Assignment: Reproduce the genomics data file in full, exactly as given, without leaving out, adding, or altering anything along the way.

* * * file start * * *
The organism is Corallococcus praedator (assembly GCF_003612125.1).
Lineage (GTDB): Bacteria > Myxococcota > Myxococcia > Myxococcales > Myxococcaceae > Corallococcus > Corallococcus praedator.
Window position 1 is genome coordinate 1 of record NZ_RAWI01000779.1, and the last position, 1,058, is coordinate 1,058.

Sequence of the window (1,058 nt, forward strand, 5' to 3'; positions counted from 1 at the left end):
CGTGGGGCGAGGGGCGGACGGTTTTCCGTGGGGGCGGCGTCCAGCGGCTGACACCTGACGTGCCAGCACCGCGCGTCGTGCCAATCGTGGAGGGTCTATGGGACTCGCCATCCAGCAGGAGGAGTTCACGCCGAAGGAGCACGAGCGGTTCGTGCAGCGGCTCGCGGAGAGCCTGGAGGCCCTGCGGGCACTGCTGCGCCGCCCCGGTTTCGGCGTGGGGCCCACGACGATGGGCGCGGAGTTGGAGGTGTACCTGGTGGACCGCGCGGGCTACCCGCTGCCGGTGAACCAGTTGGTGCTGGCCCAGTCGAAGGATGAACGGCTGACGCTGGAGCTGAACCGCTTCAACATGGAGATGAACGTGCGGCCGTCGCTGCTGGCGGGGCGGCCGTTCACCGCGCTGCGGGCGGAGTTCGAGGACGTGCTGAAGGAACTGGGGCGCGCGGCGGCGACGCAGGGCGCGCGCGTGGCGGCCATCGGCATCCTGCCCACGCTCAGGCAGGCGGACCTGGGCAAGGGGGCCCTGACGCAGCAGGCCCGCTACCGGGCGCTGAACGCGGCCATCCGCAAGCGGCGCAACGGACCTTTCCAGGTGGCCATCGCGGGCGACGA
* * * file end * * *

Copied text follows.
The organism is Corallococcus praedator (assembly GCF_003612125.1).
Lineage (GTDB): Bacteria > Myxococcota > Myxococcia > Myxococcales > Myxococcaceae > Corallococcus > Corallococcus praedator.
Window position 1 is genome coordinate 1 of record NZ_RAWI01000779.1, and the last position, 1,058, is coordinate 1,058.

Sequence of the window (1,058 nt, forward strand, 5' to 3'; positions counted from 1 at the left end):
CGTGGGGCGAGGGGCGGACGGTTTTCCGTGGGGGCGGCGTCCAGCGGCTGACACCTGACGTGCCAGCACCGCGCGTCGTGCCAATCGTGGAGGGTCTATGGGACTCGCCATCCAGCAGGAGGAGTTCACGCCGAAGGAGCACGAGCGGTTCGTGCAGCGGCTCGCGGAGAGCCTGGAGGCCCTGCGGGCACTGCTGCGCCGCCCCGGTTTCGGCGTGGGGCCCACGACGATGGGCGCGGAGTTGGAGGTGTACCTGGTGGACCGCGCGGGCTACCCGCTGCCGGTGAACCAGTTGGTGCTGGCCCAGTCGAAGGATGAACGGCTGACGCTGGAGCTGAACCGCTTCAACATGGAGATGAACGTGCGGCCGTCGCTGCTGGCGGGGCGGCCGTTCACCGCGCTGCGGGCGGAGTTCGAGGACGTGCTGAAGGAACTGGGGCGCGCGGCGGCGACGCAGGGCGCGCGCGTGGCGGCCATCGGCATCCTGCCCACGCTCAGGCAGGCGGACCTGGGCAAGGGGGCCCTGACGCAGCAGGCCCGCTACCGGGCGCTGAACGCGGCCATCCGCAAGCGGCGCAACGGACCTTTCCAGGTGGCCATCGCGGGCGACGA